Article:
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New Year 2020 A La Russe

  • Fri 12 2019
  • by intermark

New Year in spring? Or maybe in autumn? Is it a kind of madness? Actually no, it’s just a part of Russian history. In this article we will touch the origins of the coming holiday and one of its main symbols – Christmas tree decorations.

“From the creation of the world” or from 5508 BC New Year was celebrated in March, and from the XV century – September 1. On this day, the Cathedral square of the Moscow Kremlin hosted a solemn ceremony “on the beginning of the new summer” and a Church service with the participation of the Tsar.

December 29 and 30, 1699 Peter I issued two nominal decrees on the introduction of a new system of chronology and the celebration of New Year. The documents prescribed celebrate New Year following the example of European Christian States on January 1. He ordered to decorate the main streets of Moscow, as well as the houses of the nobility with coniferous trees and branches. As an example he offered to use the fir-trees installed in Gostiny Dvor. The Tsar adopted this custom from Europeans who lived in The German Quarter. Citizens congratulated each other, burned fires in the streets, shooted from guns and muskets. In the Red Square, where the main celebration took place fireworks, cannon and gun salutes were organized. New Year holidays lasted seven days.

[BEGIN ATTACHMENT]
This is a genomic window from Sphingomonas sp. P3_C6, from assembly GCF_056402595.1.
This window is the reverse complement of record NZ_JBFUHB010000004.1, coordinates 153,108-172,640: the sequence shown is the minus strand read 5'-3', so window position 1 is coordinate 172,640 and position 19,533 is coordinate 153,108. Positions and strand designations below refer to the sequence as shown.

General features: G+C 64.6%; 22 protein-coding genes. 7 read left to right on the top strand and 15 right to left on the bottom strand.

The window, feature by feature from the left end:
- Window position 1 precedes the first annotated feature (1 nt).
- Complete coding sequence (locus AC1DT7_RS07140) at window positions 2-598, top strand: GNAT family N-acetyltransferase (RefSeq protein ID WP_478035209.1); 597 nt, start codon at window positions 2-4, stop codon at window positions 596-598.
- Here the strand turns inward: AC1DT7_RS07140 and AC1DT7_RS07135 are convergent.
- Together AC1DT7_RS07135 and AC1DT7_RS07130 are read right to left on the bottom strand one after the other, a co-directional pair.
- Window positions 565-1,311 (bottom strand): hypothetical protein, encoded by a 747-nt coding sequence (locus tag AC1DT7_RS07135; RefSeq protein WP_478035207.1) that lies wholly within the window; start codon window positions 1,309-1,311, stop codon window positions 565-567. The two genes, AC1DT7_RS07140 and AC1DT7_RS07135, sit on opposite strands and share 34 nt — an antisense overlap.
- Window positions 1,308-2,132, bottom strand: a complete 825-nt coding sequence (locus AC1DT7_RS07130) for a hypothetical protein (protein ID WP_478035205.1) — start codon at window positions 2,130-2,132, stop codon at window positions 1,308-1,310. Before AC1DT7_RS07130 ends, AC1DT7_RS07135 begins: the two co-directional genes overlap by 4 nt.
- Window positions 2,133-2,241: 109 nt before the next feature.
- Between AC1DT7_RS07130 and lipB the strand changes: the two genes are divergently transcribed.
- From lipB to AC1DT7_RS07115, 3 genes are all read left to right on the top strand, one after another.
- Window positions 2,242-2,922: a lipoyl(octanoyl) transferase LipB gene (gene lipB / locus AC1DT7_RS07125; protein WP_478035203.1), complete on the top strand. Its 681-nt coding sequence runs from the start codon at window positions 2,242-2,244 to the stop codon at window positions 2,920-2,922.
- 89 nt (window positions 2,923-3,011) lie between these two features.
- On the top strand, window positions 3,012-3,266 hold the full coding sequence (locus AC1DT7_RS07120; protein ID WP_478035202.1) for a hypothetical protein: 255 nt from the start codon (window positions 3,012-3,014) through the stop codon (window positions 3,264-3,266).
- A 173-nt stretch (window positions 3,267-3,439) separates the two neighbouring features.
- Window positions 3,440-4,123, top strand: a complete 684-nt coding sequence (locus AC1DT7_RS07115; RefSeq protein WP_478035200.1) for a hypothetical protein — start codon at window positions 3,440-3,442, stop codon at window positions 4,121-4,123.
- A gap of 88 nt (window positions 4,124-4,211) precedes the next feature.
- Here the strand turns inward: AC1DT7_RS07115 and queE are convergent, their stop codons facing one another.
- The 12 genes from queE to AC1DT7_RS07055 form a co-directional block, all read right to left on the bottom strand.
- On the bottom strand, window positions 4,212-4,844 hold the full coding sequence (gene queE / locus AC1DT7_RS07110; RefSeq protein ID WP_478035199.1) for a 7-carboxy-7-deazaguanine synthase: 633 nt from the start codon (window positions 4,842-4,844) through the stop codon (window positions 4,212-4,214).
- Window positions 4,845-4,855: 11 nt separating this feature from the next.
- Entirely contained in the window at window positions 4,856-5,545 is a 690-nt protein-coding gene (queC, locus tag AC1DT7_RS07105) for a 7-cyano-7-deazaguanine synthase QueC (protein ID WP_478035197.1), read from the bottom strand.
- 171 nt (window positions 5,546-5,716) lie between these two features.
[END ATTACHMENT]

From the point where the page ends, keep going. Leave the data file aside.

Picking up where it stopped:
History of Christmas tree decorations in Russia

The first Christmas tree decoration in Russia was designed to demonstrate abundance, so Christmas trees were decorated with burning candles, apples and dough products. And in order that the tree became bright and sparkling, people added burning candles. The effect of the play of light made the green beauty even more radiant and solemn.

The first glass toys: balls, beads, spherical mirror objects in the form of searchlights and icicles appeared on Russian Christmas trees in the middle of the XIX century. They were heavier than modern ones because they were made of thick mirror glass. Initially, most of the glass ornaments were foreign-made, but very soon the production of Christmas tree decorations opened in Russia.

One of the very old Russian customs was to decorate the spruce with women’s jewelry – glass beads. The whole family would participate in creation of beads: glassblowers would make the spheres, women would die them and children would put them on strings. This craft got really widespread in the Klin district, where later,  in 1848, Prince Menshikov founded the glass factory.

After the revolution, the government liquidated private enterprises, but the glass-blowing industry remained. Artisans joined together in a cooperative, the craft became economically strong that they opened a factory school for glassmakers in the village Vozdvizhenskoe.

A creative variation in the search for new forms, excellent feeling of the material, the mastery of new methods of blasting allowed in addition to the traditional beads to master the production of balls, icicles and, for the first time, glass toys in shape of fairytale heroes.